Yesterday was a big day for Steven Joyce, the National Party's chief political strategist since the mid-2000s, who announced he will retire from Parliament on April 6. This follows new leader Simon Bridges' decision not to offer him the finance spokesmanship in a shadow Cabinet reshuffle.
“I have had a wonderful time in this place over the last nearly ten years including nine years as a Minister, and have been privileged to be able to make a real contribution to the development of our country,” Joyce said in a statement. He said Bridges had offered him a front bench position.
The announcement came after a tumultuous few days for Joyce. On Friday, he threatened to sue the National Business Review for defamation after it published a damning column on his performance in both the Economic Development and Finance portfolios under Prime Ministers John Key and Bill English.
Written by public relations consultant and some time National Party apparatchik Matthew Hooton, the column was "replete with erroneous assertions of fact and defamatory imputations, including that Mr Joyce has engaged, or is likely to engage, in illegal, unethical and corrupt behaviour," says a March 2 letter sent to NBR publisher Todd Scott. The letter, obtained by BusinessDesk, was sent by law firm Minter Ellison Rudd Watts on Joyce's behalf.
The deadline for NBR to retract the allegedly defamatory statements and publish an apology passed last night.
In comments to media and in Twitter posts, Scott says he decided to fire Hooton as a columnist prior to receiving the threat of defamation action. However he says he only informed Hooton of his decision after receiving the lawyers' letter on March 2, the day of the column's publication, and then being contacted by the columnist the following day. Scott is reported as saying NBR will defend any action brought and that the decision to end Hooton's column was part of a wider cull of NBR contributors to "cut fat" from his business.
Hooton announced on Facebook this afternoon that he will be writing a weekly column for the New Zealand Herald.
Steven Joyce's letter to NBR disputes the column's assertion that Joyce received only four votes in the party leadership contest won by Bridges, saying the claim was "simply untrue and deliberately understates the level of support for Mr Joyce in caucus". In any case, there was "no means by which Mr Hooton could ascertain the level of support for Mr Joyce", the letter says.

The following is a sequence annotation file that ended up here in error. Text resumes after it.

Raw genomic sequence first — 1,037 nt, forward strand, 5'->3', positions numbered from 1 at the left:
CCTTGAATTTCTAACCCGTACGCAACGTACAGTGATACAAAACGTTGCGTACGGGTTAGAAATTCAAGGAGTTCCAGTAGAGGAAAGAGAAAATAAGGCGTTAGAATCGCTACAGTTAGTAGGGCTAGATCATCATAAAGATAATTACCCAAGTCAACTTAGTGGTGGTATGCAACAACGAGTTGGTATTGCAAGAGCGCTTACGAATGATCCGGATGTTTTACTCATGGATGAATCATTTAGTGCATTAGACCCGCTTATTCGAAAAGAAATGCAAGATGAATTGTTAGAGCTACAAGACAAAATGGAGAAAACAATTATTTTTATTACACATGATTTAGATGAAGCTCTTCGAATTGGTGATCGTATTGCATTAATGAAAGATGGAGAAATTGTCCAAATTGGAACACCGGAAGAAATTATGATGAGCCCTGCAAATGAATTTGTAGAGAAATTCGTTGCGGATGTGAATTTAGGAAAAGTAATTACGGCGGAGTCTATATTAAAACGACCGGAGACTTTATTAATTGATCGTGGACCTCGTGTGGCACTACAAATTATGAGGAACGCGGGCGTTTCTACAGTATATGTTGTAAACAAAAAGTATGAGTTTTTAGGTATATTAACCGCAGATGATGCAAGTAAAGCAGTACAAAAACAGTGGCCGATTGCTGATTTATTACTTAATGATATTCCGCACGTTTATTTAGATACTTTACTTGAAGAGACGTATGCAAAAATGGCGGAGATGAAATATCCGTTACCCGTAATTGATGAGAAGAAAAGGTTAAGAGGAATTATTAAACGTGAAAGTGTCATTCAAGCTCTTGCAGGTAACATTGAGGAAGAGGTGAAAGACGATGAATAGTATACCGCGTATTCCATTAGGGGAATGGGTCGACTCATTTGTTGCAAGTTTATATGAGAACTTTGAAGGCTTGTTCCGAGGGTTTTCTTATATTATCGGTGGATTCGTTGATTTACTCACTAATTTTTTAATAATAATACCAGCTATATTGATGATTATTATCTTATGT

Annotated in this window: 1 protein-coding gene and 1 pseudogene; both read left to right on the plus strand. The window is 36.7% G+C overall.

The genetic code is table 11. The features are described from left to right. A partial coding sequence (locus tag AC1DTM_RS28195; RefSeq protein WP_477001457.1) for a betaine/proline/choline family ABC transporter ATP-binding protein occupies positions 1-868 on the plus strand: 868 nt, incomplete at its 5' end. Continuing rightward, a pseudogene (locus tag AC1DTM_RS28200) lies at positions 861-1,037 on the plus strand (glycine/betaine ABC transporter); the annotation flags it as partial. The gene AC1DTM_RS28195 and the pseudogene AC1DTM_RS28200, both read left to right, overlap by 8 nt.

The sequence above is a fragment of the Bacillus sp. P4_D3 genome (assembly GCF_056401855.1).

It says the Hooton column conveyed "a number of imputations" including dishonesty, rudeness, and that he "considers himself superior to his colleagues in the National Party and is despised by them all" and that he was "incompetent and politically inept".
The letter claims NBR's decision to offer Joyce a right of reply prior to the column's publication "suggested a misguided belief that a response from Mr Joyce could in these circumstances provide an antidote to the defamatory statements made in the article(s). The courts have long rejected this contention by publishers."
By both informing Joyce of the forthcoming column and running it "despite sympathising with his position", NBR had "aggravated the harm to Mr Joyce's reputation," the letter says. "NBR has knowingly and willingly 'twisted the knife'."
Newshub has reported Scott as saying NBR would be neither retracting nor apologising for the column, and would subpoena senior National Party MPs if the issue went to court.
Joyce's retirement from Parliament clears the way for Nicola Willis, a former Beehive adviser to John Key, to join the Opposition ranks. Willis, who left a senior position at Fonterra, was ranked 48th on the National Party list and relocated to campaign in the seat of Wellington Central. She was two seats away from getting into Parliament on the final election result. However, the resignation of Bill English this month allows 47th-ranked Maureen Pugh to take up her seat, while Joyce's resignation clears the way for Willis.